Using our muscles to control things is the way that most of us are accustomed to doing it. We push buttons, pull levers, move joysticks...but what if we could take the buttons, levers and joysticks out of the equation? This is the MyoWare Muscle Sensor Development Kit, an Arduino-powered, electromyography (EMG) sensor kit that provides you with a MyoWare Muscle Sensor, each MyoWare shield, and everything you need to connect them all together.
The MyoWare board included in this kit acts by measuring the filtered and rectified electrical activity of a muscle; outputting 0-Vs Volts depending on the amount of activity in the selected muscle, where Vs signifies the voltage of the power source. It's very simple to hook up this kit, attach shields to the muscle sensor, stick on a few included electrodes, read the voltage out and flex some muscles!
Also included in this kit is everything you need to set up the MyoWare Muscle Sensor: all associated shields (Power, Cable, LED and Proto), biomedical sensor pads and cable, as well as headers that can be soldered onto each shield so they can be attached together. Make sure to take a look at our MyoWare Muscle Sensor Kit Guide below for tips, tricks and best practices for assembling your MyoWare boards.
To make stacking easier, the MyoWare Muscle Sensor Development Kit includes 3-pin stackable headers. Using these on all of the shields allows for easy stacking in more configurations.
Note: The Power Shield and the LED Shield both provide power, but at slightly different voltages. Don't use both of these shields at the same time.
Note: This item may take longer to process due to battery installed in the equipment and therefore does not qualify for our same-day shipping policy. Additionally, these batteries cannot be shipped via Ground or Economy methods to Alaska or Hawaii. Sorry for any inconvenience this may cause.
This skill defines how difficult the soldering is on a particular product. It might be a couple simple solder joints, or require special reflow tools.
Skill Level: Rookie - The number of pins increases, and you will have to determine polarity of components and some of the components might be a bit trickier or close together. You might need solder wick or flux.
See all skill levels
If a board needs code or communicates somehow, you're going to need to know how to program or interface with it. The programming skill is all about communication and code.
Skill Level: Rookie - You will need a better fundamental understand of what code is, and how it works. You will be using beginner-level software and development tools like Arduino. You will be dealing directly with code, but numerous examples and libraries are available. Sensors or shields will communicate with serial or TTL.
See all skill levels
If it requires power, you need to know how much, what all the pins do, and how to hook it up. You may need to reference datasheets, schematics, and know the ins and outs of electronics.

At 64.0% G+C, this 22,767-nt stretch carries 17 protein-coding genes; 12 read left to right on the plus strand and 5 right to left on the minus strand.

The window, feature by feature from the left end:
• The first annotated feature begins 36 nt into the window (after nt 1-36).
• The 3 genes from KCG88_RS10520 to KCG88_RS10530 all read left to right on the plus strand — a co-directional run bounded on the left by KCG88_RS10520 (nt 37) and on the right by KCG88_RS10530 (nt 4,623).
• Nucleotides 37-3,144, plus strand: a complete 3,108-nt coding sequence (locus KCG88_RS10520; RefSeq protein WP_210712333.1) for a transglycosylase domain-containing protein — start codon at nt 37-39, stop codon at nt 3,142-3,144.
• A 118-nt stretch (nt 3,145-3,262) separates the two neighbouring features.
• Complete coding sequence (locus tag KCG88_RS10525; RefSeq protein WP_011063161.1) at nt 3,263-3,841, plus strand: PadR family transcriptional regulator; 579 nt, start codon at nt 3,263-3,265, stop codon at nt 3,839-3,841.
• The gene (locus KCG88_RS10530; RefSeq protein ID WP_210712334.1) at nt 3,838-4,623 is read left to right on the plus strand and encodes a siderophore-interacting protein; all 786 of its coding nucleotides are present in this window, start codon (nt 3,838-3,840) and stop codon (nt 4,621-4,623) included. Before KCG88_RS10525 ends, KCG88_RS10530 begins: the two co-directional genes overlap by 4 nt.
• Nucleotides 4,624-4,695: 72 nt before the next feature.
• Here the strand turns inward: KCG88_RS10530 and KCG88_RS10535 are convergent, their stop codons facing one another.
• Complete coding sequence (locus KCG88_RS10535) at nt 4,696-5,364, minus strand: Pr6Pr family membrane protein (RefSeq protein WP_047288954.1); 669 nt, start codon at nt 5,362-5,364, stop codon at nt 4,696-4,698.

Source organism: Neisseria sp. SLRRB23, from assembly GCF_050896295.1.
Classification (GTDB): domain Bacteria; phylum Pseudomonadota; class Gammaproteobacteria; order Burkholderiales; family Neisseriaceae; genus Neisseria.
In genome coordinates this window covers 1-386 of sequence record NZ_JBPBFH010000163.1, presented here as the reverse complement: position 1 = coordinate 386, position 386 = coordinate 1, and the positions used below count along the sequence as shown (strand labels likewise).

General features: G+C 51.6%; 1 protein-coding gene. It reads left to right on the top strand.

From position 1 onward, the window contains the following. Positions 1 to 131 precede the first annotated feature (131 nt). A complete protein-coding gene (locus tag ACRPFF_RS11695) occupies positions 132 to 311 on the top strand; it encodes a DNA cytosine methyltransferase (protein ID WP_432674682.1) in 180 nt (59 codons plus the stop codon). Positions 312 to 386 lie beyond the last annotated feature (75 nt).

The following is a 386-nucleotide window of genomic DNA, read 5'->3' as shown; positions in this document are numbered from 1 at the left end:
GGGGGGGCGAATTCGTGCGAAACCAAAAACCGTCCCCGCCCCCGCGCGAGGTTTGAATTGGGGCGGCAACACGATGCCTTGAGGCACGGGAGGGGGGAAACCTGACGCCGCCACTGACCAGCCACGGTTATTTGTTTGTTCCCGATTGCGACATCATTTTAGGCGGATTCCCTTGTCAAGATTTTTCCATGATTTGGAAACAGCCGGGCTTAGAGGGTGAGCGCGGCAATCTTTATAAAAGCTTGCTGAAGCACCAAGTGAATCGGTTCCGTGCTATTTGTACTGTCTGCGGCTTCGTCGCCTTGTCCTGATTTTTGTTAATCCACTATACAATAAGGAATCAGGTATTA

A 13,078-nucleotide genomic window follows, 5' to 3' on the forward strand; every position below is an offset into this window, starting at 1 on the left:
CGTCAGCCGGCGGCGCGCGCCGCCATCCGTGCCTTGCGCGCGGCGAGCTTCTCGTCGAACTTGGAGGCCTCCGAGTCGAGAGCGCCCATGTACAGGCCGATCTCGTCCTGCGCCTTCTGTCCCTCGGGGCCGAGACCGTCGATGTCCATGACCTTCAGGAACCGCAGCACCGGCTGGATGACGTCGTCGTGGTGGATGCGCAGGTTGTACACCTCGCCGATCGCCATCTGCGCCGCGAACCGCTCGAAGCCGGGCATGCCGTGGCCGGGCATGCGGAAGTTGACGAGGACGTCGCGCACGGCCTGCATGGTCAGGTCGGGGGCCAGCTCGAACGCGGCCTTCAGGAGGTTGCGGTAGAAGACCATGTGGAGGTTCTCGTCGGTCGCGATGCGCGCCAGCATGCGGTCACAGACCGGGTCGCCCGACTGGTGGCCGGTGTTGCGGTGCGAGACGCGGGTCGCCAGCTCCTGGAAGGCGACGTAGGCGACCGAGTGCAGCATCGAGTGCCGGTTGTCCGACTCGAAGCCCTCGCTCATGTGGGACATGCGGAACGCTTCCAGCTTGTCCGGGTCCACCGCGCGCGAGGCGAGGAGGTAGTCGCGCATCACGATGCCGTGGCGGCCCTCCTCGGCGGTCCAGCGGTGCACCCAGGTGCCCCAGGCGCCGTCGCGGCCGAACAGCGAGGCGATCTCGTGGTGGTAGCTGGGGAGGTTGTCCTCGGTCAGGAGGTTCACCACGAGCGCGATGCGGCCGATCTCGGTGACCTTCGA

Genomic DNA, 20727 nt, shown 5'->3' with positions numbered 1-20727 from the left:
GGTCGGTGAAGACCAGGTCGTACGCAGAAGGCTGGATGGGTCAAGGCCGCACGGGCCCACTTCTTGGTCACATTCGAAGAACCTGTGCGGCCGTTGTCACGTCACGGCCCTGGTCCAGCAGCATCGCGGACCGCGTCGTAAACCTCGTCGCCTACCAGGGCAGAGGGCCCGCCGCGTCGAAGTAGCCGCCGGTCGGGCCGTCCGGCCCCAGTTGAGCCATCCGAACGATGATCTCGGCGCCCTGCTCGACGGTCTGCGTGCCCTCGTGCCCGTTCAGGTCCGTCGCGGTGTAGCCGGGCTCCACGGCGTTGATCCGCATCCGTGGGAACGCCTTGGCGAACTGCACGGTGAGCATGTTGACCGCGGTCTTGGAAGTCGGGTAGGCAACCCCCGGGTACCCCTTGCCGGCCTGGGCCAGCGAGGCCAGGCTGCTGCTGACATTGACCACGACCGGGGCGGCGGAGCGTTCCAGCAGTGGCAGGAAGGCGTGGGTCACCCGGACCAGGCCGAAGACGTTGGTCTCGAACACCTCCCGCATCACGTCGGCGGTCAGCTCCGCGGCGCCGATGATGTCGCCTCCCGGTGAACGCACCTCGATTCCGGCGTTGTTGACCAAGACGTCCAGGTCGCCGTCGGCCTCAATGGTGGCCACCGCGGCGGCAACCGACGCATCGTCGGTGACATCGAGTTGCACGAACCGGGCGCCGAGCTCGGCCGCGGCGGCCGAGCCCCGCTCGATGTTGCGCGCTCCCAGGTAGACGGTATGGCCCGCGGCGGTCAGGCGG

Skill Level: Rookie - You may be required to know a bit more about the component, such as orientation, or how to hook it up, in addition to power requirements. You will need to understand polarized components.
See all skill levels
Based on 6 ratings:
2 of 2 found this helpful:
This is a pretty interesting kit that demonstrates a sensitive pickup for controlling signals with your muscles. It's well made, with good instructions. Just need some time to think of a good application for it.
Total lack of instruction on how to make it work with Arduino. It may be wonderful, but having to search the internet on learning Arduino programming is not what I was after. Why do you not publish a basic step by step "how to make this function" Instructable for those of us who are not Arduino literate? Still trying to make it work.
If you check the 'Documents' tab above there is some information for setting the parts up and some example code. If you're having trouble, please reach out to our technical support team for assistance.
All the components are convenient and easy to use. As noted in other reviews, the kit itself comes with no documentation, but the components are generally straightforward enough to be quickly implemented. Additionally, there are online resources.
For me, the LED shield has two contacts to connect to the battery (2 on the side, and 2 in the 3-pin stacking section). The battery should be soldered to the side contacts for power so that stacking is possible with other boards as shown in the image of the LED shield. Mine, however, came with the battery soldered to the contacts in the 3-pin section, effectively rendering the shield useless.
Will update the review if the LED shield is replaced with a working one.
Sorry to hear there was a mistake on the LED shield. If you would like to fill out a return ticket we can get you taken care of: https://www.sparkfun.com/support